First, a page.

Who Says You Can't Get A Good Job With An English Degree?

STATUS: I have one more big task I need to tackle before I can leave the office.

What’s playing on the XM or iPod right now? HAPPIER by Jeff Leblanc

Over lunch I took a moment to catch up on my PW reading. Even though it's a weekly magazine, it's pretty easy for me to fall behind and have to tackle a couple issues all at once.

Over tea and biscotti (lunch of champions!), I was reading an article about a survey conducted by the National Endowment of the Arts on writer salaries. The article mentioned that the median wage/salary for an average worker in the US was around $39,500. The median wage/salary for a writer was around $44,000.

Now granted, this survey wasn't limited to writers of book works but encompassed all professionals who make their living primarily by writing--be it for information industries, journalism, or for performing arts, etc.

I was a little bemused for I think the general assumption is that it's a lot harder for a person to make a living via the writing arts. And yet, the salaries are above the median.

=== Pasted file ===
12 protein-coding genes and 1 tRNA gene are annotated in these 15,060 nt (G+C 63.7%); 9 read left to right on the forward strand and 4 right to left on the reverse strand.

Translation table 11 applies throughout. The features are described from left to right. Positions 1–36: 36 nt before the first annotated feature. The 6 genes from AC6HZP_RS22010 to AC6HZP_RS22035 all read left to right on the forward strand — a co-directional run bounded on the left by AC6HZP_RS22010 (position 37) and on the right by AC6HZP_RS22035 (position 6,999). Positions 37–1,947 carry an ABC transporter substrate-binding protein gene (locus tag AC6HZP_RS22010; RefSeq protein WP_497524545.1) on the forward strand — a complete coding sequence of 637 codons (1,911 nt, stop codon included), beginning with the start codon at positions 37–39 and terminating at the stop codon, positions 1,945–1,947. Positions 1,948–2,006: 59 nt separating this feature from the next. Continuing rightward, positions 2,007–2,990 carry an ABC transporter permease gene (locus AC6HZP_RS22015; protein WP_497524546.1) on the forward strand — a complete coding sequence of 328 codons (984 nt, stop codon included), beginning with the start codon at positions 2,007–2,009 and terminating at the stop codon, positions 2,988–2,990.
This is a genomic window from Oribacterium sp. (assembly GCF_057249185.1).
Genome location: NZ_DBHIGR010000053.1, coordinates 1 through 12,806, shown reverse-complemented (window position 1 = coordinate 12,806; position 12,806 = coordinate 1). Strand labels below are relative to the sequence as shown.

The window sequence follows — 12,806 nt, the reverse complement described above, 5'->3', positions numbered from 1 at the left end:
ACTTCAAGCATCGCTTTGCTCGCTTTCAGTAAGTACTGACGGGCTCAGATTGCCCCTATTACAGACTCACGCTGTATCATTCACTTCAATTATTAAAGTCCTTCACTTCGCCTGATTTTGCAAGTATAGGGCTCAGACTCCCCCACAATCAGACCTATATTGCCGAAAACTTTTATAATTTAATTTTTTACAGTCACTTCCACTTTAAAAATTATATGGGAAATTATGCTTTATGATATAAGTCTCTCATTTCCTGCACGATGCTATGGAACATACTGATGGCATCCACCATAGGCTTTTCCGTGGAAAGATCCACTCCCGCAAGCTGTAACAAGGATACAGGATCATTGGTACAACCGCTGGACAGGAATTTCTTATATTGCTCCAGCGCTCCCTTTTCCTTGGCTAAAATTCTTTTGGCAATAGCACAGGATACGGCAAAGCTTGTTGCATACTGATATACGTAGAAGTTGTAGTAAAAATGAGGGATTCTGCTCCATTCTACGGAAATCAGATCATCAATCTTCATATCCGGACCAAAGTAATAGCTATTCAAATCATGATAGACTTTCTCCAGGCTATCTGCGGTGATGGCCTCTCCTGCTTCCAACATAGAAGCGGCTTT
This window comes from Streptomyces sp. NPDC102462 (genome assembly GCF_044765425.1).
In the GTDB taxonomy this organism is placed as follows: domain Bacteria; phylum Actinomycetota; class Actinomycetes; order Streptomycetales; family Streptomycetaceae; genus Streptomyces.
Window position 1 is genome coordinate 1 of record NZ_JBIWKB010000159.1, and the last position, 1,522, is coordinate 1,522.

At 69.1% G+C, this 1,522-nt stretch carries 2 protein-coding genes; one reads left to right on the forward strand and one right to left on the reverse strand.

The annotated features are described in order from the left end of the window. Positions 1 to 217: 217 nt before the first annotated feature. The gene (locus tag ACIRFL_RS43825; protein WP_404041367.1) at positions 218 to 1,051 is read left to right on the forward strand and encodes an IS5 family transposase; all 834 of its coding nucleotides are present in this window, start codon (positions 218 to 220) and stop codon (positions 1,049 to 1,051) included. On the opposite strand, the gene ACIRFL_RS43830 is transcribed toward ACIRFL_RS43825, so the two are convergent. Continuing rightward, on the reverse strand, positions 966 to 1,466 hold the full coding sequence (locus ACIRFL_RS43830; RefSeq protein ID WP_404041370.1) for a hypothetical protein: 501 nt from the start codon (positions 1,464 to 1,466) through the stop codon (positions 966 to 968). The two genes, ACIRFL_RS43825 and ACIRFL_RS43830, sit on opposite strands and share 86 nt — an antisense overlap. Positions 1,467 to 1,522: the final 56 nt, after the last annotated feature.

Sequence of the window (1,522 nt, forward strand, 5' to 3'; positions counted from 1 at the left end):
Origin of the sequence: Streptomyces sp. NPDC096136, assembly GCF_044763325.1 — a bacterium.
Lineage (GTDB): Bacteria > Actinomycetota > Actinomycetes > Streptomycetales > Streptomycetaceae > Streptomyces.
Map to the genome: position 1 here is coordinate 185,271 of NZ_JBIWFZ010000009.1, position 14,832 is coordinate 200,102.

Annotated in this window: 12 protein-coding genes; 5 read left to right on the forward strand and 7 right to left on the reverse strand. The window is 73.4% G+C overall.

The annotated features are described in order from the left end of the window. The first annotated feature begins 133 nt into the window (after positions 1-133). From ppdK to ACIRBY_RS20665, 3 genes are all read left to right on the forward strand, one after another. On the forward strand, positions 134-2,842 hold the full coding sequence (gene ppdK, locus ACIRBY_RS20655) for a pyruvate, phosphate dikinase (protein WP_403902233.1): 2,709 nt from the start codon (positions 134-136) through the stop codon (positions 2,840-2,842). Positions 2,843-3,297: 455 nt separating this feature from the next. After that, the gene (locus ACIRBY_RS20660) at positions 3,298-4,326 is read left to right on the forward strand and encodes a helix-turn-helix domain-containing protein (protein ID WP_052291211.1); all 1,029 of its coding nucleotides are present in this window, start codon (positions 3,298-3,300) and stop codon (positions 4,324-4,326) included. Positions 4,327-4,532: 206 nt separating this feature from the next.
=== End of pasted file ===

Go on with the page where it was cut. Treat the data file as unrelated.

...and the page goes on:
Guess that English degree is good for something after all!

Now imagine a lot of fiction authors are wondering when their median wage/salary will reach that level…. *grin*

Monday, November 14, 2011

Disturbing YA Cover Trend?

STATUS: I am well and I'm very apologetic for not being able to blog regularly this fall. I have a feeling I'll know what my New Year's Resolution will be….

What’s playing on the XM or iPod right now? WHEN YOU'VE GOT TROUBLE by Liz Longley

As a sophomore in college back in 1987, I'll never forget the impact of seeing STILL KILLING US SOFTLY: ADVERTISING'S IMAGE OF WOMEN, a documentary by Jean Kilbourne.